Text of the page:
Odd little February — the shortest month of the year — comes to an end today. Historians aren’t exactly sure just why it’s so short. But tracing the evolution of this abbreviated month gives us a capsule history of the evolution of the calendar.
The modern western calendar is a descendant of the earliest Roman calendar. It included only 10 months, beginning with March. The official months were followed by about 60 days that weren’t part of any month.
That system didn\’t work very well, though, so two months were added to the end of the year — January and February. February was named, incidentally, for the god of purification.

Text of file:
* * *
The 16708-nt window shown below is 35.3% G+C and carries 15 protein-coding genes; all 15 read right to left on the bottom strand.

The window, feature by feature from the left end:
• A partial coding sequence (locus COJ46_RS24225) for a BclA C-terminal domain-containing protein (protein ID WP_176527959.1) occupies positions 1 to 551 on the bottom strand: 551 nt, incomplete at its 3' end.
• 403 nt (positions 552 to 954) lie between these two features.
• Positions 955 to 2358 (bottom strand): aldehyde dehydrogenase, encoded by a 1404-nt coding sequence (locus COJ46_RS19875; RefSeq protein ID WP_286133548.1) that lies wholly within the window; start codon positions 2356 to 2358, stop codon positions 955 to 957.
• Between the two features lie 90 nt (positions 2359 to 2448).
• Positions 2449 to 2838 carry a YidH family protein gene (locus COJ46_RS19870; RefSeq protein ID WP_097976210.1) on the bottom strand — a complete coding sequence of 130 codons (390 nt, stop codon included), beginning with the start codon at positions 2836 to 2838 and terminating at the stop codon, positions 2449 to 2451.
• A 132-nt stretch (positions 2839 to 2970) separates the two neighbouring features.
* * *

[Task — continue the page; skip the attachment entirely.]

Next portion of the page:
The lengths of the 10 original months were changed to leave 56 days for the newcomers. But the Romans feared even numbers, so they added a day to January to give it 29. February was the month for festivals of repentance and for honoring the dead, so it stayed at an unlucky even number.
But this version of the calendar contained only 355 days. So an extra month was added every other year. In those years, the last five days of February were dropped.
After that, February remained unchanged until 46 B.C., when Julius Caesar introduced the basic calendar that’s in use today. He might have lengthened February to 29 days; if so, it was cut back to 28 by Augustus Caesar, who took the extra day for the month that bears his name: August.
Script by Damond Benningfield